Q&A: Angelo Merendino, the Photographer Who Documented His Wife’s Battle with Breast Cancer

You must have seen his photos, which were recently circulated widely and are guaranteed to leave you in tears. New York photographer and loving husband Angelo Merendino documented his wife’s difficult battle with cancer. After his wife’s diagnosis, he started taking pictures of their struggle over the course of four years. Angelo’s project doesn’t only share his wife Jennifer’s story, it represents the stories of people who couldn’t share their own, of anyone who lost a special someone to cancer. These photos literally broke my heart and inspired me a lot as a person.

This interview is one of my favorites that I’ve ever done. This couple is so brave; they were brave enough to share those photos with the whole world to show people how brutal cancer is.

Here is what Angelo had to say about the project, the book, the journey and his advice to people going through similar hard times.



What made you decide to document you and your wife’s fight with breast cancer?

On September 1st, 2007, Jen and I were married in Central Park. It was a perfect day. I had never been so happy in my life and I couldn’t believe that this beautiful woman who was so full of life and love felt the same way about me as I did about her.

Five months later Jen was diagnosed with breast cancer. I’ll never forget the sound of Jen’s voice coming through the phone as she told me what the doctors said. I was numb immediately. I’m still numb.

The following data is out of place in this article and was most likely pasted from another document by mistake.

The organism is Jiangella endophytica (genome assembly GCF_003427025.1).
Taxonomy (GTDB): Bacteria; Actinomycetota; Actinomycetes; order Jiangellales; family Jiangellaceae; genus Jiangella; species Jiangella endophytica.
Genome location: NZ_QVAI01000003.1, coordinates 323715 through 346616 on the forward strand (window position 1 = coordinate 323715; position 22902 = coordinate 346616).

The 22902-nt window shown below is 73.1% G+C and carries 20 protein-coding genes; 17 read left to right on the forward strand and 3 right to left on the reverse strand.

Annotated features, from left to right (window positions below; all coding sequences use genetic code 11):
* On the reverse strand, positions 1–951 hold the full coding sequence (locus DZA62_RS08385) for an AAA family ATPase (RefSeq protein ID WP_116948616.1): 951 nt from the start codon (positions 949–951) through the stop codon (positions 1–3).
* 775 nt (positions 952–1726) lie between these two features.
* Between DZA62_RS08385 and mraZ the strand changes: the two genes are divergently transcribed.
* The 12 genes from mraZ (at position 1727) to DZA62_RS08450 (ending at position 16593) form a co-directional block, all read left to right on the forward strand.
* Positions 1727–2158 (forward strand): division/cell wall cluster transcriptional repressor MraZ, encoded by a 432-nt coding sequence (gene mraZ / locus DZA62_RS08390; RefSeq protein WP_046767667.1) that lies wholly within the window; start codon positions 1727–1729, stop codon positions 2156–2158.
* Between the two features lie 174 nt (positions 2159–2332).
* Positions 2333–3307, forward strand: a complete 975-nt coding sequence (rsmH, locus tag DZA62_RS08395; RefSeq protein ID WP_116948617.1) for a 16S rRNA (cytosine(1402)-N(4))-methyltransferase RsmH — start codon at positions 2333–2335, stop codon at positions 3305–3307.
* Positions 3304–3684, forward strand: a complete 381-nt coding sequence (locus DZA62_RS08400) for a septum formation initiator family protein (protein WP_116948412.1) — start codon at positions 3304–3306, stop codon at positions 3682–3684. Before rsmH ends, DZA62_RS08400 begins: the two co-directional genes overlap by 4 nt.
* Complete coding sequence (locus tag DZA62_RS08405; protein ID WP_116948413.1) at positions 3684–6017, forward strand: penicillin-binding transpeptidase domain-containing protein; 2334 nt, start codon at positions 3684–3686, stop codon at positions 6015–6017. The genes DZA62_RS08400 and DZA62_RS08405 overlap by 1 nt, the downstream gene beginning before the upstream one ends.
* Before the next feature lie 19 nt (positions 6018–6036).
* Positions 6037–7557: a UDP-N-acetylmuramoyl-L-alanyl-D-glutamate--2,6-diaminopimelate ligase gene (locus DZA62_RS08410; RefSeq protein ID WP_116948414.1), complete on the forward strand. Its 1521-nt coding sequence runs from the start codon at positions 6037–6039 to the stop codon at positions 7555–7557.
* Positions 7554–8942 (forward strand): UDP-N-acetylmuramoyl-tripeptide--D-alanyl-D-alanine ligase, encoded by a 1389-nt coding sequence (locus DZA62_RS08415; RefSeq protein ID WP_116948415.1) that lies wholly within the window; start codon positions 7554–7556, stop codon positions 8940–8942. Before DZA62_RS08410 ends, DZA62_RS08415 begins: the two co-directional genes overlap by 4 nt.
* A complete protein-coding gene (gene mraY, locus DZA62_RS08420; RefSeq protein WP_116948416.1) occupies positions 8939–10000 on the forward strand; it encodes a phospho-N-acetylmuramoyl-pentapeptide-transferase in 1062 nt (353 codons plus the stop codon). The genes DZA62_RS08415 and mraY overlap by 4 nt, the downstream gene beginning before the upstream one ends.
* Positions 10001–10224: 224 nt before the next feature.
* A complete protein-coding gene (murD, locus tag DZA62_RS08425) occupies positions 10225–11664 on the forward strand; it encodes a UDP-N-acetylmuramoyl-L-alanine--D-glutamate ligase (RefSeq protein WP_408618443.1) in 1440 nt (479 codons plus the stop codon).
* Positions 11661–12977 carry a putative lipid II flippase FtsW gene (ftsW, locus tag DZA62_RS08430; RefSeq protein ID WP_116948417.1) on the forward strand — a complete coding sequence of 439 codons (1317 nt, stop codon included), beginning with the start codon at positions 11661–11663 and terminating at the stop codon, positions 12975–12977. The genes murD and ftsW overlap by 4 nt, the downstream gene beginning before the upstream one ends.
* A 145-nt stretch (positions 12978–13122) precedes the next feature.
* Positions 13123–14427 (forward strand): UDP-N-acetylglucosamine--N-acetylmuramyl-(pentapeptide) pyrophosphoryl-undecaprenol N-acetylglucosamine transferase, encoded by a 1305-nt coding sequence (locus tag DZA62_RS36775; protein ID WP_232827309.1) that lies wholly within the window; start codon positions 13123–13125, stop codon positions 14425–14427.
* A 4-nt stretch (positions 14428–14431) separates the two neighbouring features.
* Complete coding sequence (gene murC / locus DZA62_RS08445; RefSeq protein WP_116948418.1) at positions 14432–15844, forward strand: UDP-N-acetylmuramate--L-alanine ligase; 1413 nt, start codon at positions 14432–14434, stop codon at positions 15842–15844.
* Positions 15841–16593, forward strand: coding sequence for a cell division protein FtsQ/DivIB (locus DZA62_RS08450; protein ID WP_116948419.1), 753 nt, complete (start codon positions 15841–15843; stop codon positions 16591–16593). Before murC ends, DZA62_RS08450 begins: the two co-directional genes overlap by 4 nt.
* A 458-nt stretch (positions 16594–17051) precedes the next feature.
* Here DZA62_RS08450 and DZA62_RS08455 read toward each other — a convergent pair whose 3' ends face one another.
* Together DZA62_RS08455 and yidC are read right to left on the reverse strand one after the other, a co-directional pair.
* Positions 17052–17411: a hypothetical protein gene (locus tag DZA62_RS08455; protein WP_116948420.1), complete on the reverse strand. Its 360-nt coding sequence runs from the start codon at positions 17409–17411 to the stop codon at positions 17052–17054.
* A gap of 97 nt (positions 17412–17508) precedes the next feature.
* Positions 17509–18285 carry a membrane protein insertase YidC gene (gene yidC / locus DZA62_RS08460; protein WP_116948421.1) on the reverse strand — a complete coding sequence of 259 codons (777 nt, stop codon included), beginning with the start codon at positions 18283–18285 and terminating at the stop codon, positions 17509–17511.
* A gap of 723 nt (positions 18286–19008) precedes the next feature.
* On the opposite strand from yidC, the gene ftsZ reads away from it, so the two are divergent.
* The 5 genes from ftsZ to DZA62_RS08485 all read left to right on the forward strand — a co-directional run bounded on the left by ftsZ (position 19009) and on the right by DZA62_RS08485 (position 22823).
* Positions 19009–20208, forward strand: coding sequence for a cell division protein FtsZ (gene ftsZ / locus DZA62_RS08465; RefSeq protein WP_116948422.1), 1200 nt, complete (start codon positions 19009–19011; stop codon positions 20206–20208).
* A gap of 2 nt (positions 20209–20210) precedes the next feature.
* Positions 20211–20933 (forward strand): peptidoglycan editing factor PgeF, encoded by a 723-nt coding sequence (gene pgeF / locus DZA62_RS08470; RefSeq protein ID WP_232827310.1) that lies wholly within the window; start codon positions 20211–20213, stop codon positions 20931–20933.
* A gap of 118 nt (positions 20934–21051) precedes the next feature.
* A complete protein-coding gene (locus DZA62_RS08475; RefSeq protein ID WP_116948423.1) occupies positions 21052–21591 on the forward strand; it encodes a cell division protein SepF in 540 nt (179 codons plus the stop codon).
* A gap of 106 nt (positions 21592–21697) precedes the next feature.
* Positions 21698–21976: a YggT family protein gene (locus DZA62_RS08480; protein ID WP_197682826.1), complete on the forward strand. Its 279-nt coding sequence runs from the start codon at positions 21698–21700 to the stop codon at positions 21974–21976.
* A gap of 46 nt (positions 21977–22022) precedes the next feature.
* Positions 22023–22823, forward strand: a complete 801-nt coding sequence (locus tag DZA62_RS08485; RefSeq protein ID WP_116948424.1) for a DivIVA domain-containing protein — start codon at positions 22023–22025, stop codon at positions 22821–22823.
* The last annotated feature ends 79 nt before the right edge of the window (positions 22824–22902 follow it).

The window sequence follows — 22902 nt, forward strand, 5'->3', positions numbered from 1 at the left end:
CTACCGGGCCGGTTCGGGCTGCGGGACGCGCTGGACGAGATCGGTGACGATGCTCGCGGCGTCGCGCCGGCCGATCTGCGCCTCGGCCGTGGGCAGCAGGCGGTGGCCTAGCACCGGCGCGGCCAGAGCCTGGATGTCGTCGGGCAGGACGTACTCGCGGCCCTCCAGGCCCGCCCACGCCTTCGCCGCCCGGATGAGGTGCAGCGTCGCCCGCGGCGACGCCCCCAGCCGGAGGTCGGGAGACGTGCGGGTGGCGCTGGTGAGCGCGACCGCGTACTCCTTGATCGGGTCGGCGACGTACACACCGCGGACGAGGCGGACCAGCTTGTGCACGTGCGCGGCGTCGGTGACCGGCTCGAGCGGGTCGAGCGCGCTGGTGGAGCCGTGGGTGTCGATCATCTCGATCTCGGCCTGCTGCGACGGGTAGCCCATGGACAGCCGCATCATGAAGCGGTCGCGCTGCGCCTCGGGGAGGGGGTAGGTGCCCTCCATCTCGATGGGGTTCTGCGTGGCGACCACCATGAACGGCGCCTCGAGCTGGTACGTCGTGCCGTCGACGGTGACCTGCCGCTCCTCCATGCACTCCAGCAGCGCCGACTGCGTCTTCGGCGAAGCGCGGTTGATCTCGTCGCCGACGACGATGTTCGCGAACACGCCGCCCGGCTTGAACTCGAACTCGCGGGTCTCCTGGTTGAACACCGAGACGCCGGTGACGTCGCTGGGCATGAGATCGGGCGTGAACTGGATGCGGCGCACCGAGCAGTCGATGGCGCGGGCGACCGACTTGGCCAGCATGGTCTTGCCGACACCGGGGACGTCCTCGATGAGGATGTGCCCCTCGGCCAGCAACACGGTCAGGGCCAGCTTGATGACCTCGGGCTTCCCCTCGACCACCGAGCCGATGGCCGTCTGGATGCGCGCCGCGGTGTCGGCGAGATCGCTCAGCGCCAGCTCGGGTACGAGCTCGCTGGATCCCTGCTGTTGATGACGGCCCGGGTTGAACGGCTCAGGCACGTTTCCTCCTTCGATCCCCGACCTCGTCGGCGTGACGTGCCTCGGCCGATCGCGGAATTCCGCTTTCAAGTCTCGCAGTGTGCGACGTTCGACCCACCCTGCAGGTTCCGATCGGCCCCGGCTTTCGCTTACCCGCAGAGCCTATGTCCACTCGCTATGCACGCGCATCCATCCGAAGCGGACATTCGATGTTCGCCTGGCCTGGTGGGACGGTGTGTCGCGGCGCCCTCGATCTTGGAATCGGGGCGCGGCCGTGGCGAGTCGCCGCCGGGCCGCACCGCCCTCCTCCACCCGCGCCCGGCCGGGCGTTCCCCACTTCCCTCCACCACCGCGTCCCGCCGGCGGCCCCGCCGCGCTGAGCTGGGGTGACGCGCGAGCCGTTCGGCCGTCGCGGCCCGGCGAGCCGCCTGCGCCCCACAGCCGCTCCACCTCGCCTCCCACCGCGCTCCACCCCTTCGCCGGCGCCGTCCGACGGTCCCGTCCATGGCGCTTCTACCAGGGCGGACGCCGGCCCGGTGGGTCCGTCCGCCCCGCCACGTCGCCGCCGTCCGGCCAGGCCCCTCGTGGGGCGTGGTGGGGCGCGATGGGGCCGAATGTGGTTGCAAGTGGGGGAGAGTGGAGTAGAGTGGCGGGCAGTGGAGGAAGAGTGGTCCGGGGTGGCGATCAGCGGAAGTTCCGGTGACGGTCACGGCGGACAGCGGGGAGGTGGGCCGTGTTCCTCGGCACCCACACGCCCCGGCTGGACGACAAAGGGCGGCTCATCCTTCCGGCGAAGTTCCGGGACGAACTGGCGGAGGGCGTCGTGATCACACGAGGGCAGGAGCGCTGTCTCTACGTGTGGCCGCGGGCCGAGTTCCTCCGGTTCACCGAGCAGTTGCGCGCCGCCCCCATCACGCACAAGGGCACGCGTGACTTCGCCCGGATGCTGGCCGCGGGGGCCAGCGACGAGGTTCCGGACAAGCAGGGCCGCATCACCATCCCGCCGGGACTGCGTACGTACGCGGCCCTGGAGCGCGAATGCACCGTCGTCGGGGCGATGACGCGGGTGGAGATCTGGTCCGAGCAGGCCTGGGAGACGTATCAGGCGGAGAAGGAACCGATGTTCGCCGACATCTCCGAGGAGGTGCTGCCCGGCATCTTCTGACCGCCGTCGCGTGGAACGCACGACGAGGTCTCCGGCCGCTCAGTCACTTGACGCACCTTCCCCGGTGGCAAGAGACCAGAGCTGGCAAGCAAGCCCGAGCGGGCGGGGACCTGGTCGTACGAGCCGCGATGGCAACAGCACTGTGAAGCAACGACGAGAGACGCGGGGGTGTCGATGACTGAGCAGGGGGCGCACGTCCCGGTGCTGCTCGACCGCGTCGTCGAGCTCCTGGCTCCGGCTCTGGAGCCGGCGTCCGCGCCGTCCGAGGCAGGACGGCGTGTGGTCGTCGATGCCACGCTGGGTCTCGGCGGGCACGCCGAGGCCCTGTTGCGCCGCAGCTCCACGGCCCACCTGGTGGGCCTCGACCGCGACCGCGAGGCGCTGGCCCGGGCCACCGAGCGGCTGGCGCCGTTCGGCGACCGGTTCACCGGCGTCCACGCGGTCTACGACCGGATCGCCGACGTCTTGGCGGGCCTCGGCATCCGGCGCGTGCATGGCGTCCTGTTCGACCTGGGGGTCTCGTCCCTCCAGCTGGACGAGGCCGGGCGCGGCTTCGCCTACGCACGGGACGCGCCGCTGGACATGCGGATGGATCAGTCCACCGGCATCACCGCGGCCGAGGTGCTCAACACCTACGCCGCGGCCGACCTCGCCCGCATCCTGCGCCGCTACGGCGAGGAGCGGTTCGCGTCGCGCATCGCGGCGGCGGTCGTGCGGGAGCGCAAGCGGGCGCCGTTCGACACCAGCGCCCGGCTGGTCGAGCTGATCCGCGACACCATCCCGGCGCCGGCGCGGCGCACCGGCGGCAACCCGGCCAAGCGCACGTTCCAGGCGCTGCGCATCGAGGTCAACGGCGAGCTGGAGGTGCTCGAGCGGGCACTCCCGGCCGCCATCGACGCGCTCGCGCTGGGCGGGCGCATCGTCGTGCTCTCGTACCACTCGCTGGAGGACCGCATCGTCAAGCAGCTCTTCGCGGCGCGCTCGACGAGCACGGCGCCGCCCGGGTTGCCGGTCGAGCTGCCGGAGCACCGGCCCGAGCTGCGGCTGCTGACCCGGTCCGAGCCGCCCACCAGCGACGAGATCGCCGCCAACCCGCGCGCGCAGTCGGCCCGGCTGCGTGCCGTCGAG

We spent the next eight months going through treatment: double mastectomy, chemotherapy and radiation treatment, and reconstructive surgery. Our support group was amazing. Family and friends sent cards, brought dinner, held fundraisers to help with our medical bills. It was really incredible and I had never witnessed such love and support.

Just past our one-year anniversary, our oncologist told us Jen was free of cancer and we started to put our life back together. It was difficult because we felt so different from most everyone else in our life. Everything we thought we knew, our whole world, had been leveled and mortality was real.

A year and a half later our biggest fear became our reality when a scan revealed that Jen’s cancer had metastasized to her liver and bone. Jen started treatment immediately and after a few months we started to notice that our family and friends didn’t understand how serious Jen’s illness had become and we felt our support group fading away.